DV Summit: Kickstarter – Maker Education: Part of the solution?
The Design Ventura summit “Design: the problem and the solution” was held on 29 March 2017. Its purpose was to bring together educators, designers, cultural providers and policy makers to discuss how they can ensure that young people are developing creativity, design thinking and employability skills to prepare them for future success.
The following extract is by Carlos Izsak, The Maker Cart, on his take on the issues discussed.
During the Design Ventura summit we heard how creative and design industries are more and more looking at new candidates with art and tech skills. Dr Windsor from Nesta refers to this as Fused skills and in the education world these are more commonly known as STEAM (Science, Tech, Engineering, Arts & Design, Maths). We also heard some interesting discussions on how inadequate our school system is in preparing young people in these skills, most students that do well in STEM don’t take Arts & Design subjects and vice-versa.
Can the Maker Movement and Maker Education provide some answers to address these challenges? and how can we incorporate innovative technology and practices into our schools and other educational institutions?
It’s been fascinating to observe how during the last 10 years the emergence of makerspaces how people are collaborating using new tools and technologies to learn and create amazing projects and products. And how: Creativity, Critical Thinking, Communication and Cooperation (the 4C’s of 21st Century Skills) are strongly encouraged and nurtured in maker education.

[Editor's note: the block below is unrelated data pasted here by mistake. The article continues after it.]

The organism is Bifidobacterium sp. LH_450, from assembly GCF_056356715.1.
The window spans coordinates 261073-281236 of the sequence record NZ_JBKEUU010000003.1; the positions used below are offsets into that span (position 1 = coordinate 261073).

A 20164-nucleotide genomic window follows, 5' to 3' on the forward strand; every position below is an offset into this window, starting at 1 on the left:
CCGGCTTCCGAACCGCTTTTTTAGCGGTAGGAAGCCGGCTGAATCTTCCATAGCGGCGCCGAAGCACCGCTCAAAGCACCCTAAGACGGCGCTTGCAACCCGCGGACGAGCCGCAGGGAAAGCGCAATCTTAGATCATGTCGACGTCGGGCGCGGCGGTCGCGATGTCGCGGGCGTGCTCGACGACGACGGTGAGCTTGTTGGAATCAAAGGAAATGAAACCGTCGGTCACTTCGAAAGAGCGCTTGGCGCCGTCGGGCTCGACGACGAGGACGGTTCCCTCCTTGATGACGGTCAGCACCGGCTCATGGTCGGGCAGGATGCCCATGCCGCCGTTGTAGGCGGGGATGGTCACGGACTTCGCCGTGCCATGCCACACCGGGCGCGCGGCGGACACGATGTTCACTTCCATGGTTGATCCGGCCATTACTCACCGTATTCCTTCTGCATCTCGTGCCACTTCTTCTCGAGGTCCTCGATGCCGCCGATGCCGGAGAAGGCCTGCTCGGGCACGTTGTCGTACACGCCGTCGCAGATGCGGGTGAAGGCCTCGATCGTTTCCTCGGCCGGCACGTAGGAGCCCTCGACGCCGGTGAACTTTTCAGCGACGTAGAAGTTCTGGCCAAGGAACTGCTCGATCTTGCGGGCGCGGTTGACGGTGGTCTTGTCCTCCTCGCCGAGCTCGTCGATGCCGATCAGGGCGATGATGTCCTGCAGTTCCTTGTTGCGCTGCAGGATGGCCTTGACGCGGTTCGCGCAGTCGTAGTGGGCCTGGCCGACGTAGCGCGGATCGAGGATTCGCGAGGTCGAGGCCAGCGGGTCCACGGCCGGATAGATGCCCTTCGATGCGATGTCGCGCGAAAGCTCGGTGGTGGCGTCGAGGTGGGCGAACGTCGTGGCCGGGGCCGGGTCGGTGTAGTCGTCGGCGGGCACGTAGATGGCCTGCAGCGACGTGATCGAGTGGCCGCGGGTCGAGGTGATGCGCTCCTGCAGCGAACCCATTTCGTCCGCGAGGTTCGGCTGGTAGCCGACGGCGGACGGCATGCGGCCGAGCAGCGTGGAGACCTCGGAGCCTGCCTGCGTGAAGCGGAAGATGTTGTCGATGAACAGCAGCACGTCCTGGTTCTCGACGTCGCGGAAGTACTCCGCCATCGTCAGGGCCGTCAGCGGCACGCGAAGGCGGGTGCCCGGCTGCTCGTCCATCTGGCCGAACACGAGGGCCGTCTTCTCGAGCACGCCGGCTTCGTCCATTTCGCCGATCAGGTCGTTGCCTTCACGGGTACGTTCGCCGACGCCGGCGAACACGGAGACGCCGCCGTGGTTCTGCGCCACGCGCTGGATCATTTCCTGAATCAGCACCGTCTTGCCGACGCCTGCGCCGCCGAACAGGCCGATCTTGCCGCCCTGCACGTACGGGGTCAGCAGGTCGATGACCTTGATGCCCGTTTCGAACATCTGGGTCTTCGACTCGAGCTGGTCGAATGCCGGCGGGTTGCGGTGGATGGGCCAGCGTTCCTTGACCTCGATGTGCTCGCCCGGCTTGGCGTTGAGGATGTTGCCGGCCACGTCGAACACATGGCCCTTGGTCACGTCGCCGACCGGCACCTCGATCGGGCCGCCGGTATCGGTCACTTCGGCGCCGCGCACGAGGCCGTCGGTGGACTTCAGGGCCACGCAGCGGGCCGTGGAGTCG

As educators, we need to approach Maker Education as learners, showing by example Resilience and a Growth Mindset. That it is ok to find knowledge when we need it (or just in time) as opposed to the just in case model of traditional education. Often Maker projects are riddled with failures which provide the greatest opportunities for learning. The main thing though is to lower the barriers of entry while maintaining a high ceiling.
Now, more than ever, it’s an incredible exciting time for education, with a plethora of tools, toys and machines, cheaper and easier to use than ever! These new technologies together with more progressive pedagogies allow us to better engage (or sometimes re-engage) children and young people in learning useful 21st Century skills. From 3D printers to microbits or even littleBits as we used during our workshop, people can use design thinking, easily prototype electronic projects, mixed them with with arts and crafts and realize great ideas (and iterate).
So the question should not be one of if we should embrace Maker Education in mainstream education but of how can we incorporate Maker Education in everyday teaching? And how can we (as professionals in the field) support teachers in these mighty task?